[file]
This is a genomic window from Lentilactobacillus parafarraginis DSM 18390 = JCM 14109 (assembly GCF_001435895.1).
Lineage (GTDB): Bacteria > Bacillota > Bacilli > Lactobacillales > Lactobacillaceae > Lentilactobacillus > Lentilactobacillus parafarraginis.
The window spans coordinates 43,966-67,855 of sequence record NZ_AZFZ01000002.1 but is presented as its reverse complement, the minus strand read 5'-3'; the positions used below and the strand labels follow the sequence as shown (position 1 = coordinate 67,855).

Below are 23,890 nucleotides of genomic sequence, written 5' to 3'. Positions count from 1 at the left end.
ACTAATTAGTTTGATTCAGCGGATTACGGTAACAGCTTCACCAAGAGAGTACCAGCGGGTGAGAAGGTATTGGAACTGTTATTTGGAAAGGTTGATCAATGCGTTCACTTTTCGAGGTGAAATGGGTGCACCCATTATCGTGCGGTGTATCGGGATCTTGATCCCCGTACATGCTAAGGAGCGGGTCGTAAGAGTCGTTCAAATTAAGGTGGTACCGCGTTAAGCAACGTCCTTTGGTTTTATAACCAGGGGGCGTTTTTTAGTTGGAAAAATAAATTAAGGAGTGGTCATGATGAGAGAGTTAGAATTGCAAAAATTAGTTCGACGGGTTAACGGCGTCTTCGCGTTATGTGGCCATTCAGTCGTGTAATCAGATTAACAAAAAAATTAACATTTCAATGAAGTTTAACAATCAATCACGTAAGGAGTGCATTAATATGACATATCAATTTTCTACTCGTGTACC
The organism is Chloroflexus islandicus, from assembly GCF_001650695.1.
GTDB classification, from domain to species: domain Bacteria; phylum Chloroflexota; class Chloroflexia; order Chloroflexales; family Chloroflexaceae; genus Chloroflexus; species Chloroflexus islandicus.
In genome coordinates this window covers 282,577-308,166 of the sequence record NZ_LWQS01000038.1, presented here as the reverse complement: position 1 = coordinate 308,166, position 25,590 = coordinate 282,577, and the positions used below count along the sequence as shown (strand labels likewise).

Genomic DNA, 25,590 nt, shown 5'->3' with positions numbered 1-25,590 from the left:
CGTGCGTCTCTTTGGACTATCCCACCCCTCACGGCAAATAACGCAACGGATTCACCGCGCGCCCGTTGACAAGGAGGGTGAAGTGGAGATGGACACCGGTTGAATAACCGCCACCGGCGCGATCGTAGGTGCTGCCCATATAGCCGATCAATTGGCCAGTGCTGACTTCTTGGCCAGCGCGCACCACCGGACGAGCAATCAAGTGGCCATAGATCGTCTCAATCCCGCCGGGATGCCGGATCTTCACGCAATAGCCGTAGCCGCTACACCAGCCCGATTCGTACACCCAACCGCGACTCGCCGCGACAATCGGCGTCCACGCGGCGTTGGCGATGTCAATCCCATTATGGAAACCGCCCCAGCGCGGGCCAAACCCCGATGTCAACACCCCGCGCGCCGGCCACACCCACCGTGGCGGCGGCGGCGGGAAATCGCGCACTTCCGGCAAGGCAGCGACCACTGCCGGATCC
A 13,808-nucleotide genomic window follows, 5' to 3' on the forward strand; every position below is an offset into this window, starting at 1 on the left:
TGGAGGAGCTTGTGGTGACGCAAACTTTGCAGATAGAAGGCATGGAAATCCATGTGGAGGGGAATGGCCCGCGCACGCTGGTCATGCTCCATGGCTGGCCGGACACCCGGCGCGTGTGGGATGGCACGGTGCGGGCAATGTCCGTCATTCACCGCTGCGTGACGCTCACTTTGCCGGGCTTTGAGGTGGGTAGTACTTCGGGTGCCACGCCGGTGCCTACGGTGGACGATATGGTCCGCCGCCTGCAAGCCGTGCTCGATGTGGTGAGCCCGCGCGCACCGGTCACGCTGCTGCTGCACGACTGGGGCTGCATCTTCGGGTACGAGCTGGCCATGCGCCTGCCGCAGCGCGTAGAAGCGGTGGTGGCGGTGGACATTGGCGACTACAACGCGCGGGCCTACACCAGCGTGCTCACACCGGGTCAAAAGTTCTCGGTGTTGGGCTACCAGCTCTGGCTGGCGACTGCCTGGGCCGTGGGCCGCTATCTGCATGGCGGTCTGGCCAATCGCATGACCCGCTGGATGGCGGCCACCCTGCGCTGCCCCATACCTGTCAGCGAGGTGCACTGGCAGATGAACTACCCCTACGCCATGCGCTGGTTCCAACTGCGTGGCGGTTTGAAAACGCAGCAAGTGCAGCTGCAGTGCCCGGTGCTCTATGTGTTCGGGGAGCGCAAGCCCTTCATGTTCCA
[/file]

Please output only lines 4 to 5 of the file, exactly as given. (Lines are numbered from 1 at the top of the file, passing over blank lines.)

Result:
Below are 23,890 nucleotides of genomic sequence, written 5' to 3'. Positions count from 1 at the left end.
ACTAATTAGTTTGATTCAGCGGATTACGGTAACAGCTTCACCAAGAGAGTACCAGCGGGTGAGAAGGTATTGGAACTGTTATTTGGAAAGGTTGATCAATGCGTTCACTTTTCGAGGTGAAATGGGTGCACCCATTATCGTGCGGTGTATCGGGATCTTGATCCCCGTACATGCTAAGGAGCGGGTCGTAAGAGTCGTTCAAATTAAGGTGGTACCGCGTTAAGCAACGTCCTTTGGTTTTATAACCAGGGGGCGTTTTTTAGTTGGAAAAATAAATTAAGGAGTGGTCATGATGAGAGAGTTAGAATTGCAAAAATTAGTTCGACGGGTTAACGGCGTCTTCGCGTTATGTGGCCATTCAGTCGTGTAATCAGATTAACAAAAAAATTAACATTTCAATGAAGTTTAACAATCAATCACGTAAGGAGTGCATTAATATGACATATCAATTTTCTACTCGTGTACC